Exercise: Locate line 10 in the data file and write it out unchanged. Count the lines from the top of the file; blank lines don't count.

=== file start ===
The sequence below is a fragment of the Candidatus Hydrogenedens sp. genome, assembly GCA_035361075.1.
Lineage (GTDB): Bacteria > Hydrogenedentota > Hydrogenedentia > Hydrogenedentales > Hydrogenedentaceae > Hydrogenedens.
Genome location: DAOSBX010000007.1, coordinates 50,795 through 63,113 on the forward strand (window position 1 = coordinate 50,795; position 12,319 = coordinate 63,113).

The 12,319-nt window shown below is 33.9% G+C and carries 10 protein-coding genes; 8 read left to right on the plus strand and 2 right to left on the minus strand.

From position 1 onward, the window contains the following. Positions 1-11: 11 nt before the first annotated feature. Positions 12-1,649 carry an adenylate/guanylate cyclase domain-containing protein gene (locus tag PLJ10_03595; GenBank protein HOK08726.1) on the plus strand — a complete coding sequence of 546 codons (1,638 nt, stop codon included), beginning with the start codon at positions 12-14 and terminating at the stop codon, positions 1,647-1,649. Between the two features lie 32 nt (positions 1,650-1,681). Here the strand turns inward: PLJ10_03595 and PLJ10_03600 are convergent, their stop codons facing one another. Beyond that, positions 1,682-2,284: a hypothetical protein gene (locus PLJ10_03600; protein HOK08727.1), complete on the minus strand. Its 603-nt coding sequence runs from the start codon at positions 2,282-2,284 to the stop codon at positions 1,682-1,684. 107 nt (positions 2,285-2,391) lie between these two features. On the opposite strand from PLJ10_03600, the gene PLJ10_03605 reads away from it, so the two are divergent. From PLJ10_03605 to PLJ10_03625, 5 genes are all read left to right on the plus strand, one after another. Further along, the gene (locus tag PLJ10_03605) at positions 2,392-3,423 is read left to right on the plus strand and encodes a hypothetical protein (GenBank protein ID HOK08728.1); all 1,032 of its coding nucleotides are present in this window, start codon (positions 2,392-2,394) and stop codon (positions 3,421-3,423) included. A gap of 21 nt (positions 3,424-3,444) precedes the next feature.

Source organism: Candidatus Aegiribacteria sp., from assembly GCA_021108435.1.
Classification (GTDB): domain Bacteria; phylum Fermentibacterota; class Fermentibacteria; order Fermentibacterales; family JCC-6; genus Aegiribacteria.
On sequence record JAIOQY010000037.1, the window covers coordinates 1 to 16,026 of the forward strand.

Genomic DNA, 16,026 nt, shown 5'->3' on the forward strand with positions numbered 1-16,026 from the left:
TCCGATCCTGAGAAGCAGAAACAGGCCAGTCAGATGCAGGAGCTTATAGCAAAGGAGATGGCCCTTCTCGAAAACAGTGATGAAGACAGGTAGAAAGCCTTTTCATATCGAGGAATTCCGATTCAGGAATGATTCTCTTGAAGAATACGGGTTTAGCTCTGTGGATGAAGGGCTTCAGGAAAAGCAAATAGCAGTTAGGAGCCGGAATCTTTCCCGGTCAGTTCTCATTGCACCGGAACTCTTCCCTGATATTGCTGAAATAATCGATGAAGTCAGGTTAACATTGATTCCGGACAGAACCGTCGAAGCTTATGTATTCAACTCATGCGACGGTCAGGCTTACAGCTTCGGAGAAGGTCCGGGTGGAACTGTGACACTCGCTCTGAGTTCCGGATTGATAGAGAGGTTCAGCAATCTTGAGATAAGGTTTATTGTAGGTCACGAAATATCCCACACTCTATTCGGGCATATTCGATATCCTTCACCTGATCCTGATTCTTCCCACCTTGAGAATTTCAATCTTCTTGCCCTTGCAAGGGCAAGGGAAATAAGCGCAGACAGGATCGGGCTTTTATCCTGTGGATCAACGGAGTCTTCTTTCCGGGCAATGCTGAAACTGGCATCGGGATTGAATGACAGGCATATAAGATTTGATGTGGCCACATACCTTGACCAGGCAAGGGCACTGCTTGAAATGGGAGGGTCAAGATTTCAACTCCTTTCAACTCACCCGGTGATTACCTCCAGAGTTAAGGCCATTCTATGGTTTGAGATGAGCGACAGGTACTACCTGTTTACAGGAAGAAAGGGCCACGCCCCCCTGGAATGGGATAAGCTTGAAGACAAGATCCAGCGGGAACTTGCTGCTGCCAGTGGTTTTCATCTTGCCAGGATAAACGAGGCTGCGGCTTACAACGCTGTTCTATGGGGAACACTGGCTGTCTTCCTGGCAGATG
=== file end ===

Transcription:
TCCGATCCTGAGAAGCAGAAACAGGCCAGTCAGATGCAGGAGCTTATAGCAAAGGAGATGGCCCTTCTCGAAAACAGTGATGAAGACAGGTAGAAAGCCTTTTCATATCGAGGAATTCCGATTCAGGAATGATTCTCTTGAAGAATACGGGTTTAGCTCTGTGGATGAAGGGCTTCAGGAAAAGCAAATAGCAGTTAGGAGCCGGAATCTTTCCCGGTCAGTTCTCATTGCACCGGAACTCTTCCCTGATATTGCTGAAATAATCGATGAAGTCAGGTTAACATTGATTCCGGACAGAACCGTCGAAGCTTATGTATTCAACTCATGCGACGGTCAGGCTTACAGCTTCGGAGAAGGTCCGGGTGGAACTGTGACACTCGCTCTGAGTTCCGGATTGATAGAGAGGTTCAGCAATCTTGAGATAAGGTTTATTGTAGGTCACGAAATATCCCACACTCTATTCGGGCATATTCGATATCCTTCACCTGATCCTGATTCTTCCCACCTTGAGAATTTCAATCTTCTTGCCCTTGCAAGGGCAAGGGAAATAAGCGCAGACAGGATCGGGCTTTTATCCTGTGGATCAACGGAGTCTTCTTTCCGGGCAATGCTGAAACTGGCATCGGGATTGAATGACAGGCATATAAGATTTGATGTGGCCACATACCTTGACCAGGCAAGGGCACTGCTTGAAATGGGAGGGTCAAGATTTCAACTCCTTTCAACTCACCCGGTGATTACCTCCAGAGTTAAGGCCATTCTATGGTTTGAGATGAGCGACAGGTACTACCTGTTTACAGGAAGAAAGGGCCACGCCCCCCTGGAATGGGATAAGCTTGAAGACAAGATCCAGCGGGAACTTGCTGCTGCCAGTGGTTTTCATCTTGCCAGGATAAACGAGGCTGCGGCTTACAACGCTGTTCTATGGGGAACACTGGCTGTCTTCCTGGCAGATG